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Title: Integrated heterogeneous catalysis and biocatalysis for sustainable synthesis
Author: Dunbabin, Alice
ISNI:       0000 0004 7232 4362
Awarding Body: UCL (University College London)
Current Institution: University College London (University of London)
Date of Award: 2018
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The development of sustainable methods with applications in synthetic organic chemistry has been investigated widely in recent years. Catalytic processes often provide sustainable strategies with high efficiency, high selectivity and low environmental impact in terms of energy consumption and waste production. In this project, heterogeneous catalysis and biocatalysis have been investigated separately and combined into a two-step process. Gold nanoparticle catalysts supported on inert bulk materials have been applied in the oxidation of alcohol feedstocks as an alternative to stoichiometric oxidation techniques. Synthesis of a range of gold nanoparticle catalysts has been undertaken with variation in support materials and preparation methods. These catalysts have been tested in the oxidation of the benchmark substrate benzyl alcohol, and the substrate scope also extended to include secondary alcohols. The low gold loading and reusability of these heterogeneous catalysts coupled with the use of water as the solvent has provided a sustainable oxidation method for primary and secondary alcohols. Transaminases are enzymes which catalyse the transfer of an amino group to the carbonyl group of an aldehyde or ketone. Screening of transaminases from the UCL transaminase library was undertaken to identify enzymes for application in this project. These enzymes have been applied in the synthesis of furfurylamines from furfurals, in a one-step biocatalytic reaction under mild conditions on a preparative scale. The transaminases were also applied in the synthesis of chiral amines from ketone precursors, with high yields and stereoselectivities achieved. Heterogeneous catalysis and biocatalysis have been coupled together into a novel two-step cascade to produce chiral amines from secondary alcohol feedstocks. The oxidation of secondary alcohols using gold nanoparticle catalysts was followed by the transamination of the ketone intermediates. This process was conducted in one pot, with water as the solvent and no isolation or purification of the ketone intermediate.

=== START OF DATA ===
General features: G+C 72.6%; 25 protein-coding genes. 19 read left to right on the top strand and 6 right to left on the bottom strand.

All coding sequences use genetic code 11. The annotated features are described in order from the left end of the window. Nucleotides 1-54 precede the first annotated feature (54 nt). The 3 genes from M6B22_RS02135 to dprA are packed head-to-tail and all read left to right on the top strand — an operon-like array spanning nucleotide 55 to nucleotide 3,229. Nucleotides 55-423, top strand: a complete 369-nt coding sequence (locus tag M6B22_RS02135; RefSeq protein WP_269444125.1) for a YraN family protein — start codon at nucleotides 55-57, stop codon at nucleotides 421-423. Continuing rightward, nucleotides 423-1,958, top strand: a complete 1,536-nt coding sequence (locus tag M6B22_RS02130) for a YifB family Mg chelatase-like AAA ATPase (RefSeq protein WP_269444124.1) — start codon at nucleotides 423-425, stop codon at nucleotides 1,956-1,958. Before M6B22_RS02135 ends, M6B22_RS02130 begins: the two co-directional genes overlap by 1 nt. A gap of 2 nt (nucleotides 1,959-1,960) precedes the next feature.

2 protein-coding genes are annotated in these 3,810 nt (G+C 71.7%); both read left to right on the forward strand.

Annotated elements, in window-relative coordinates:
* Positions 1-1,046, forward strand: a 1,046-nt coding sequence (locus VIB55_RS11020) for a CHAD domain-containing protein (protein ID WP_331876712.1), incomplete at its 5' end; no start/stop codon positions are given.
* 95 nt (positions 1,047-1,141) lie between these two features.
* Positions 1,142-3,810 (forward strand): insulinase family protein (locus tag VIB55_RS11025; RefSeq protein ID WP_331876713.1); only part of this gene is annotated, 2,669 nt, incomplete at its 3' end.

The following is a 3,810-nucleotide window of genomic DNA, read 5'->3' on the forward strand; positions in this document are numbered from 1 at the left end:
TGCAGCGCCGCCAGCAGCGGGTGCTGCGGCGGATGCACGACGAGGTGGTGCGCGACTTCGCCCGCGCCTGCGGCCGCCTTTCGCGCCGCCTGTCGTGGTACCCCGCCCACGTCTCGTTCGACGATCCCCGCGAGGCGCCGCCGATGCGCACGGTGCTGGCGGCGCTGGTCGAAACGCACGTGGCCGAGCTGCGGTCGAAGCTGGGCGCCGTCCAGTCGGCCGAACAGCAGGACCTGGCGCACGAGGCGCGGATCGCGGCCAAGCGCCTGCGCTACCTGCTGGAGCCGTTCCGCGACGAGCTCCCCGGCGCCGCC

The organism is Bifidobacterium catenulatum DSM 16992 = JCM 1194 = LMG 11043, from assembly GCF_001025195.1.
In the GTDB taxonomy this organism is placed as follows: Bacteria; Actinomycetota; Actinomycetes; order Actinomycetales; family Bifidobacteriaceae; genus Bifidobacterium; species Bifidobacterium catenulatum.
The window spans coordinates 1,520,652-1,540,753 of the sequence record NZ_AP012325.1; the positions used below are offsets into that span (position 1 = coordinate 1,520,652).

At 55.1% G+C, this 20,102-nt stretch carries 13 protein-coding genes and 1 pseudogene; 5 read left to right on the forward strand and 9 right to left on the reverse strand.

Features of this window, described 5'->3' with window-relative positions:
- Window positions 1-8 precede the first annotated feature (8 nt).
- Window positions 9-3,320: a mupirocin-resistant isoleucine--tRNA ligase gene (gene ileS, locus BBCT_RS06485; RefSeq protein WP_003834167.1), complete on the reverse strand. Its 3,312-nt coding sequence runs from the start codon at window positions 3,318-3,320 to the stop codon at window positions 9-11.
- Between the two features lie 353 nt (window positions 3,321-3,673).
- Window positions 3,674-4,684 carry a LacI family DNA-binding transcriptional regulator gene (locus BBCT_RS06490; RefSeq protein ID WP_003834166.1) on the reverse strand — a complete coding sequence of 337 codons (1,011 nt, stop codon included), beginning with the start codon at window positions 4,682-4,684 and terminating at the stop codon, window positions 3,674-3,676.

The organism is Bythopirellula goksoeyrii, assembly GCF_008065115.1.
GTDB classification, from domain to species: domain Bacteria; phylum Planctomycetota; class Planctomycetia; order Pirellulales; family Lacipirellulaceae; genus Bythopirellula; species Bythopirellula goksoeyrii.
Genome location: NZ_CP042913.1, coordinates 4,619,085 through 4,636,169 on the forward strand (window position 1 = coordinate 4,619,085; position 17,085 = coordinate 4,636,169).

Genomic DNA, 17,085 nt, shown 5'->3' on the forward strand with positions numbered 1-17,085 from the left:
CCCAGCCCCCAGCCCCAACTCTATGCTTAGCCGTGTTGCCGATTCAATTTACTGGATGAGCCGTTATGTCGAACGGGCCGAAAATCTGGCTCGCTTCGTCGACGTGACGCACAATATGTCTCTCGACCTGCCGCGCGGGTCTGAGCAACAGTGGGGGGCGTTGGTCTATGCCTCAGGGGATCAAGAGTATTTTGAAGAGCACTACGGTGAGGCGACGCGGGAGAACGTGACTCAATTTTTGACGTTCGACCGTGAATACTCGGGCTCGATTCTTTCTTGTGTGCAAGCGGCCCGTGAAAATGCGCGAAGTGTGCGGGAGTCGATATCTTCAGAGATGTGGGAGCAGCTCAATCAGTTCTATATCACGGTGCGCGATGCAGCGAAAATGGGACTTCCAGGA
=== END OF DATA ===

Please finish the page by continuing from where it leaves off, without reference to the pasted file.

Supervisor: Not available Sponsor: Not available
Qualification Name: Thesis (Ph.D.) Qualification Level: Doctoral
EThOS ID:  DOI: Not available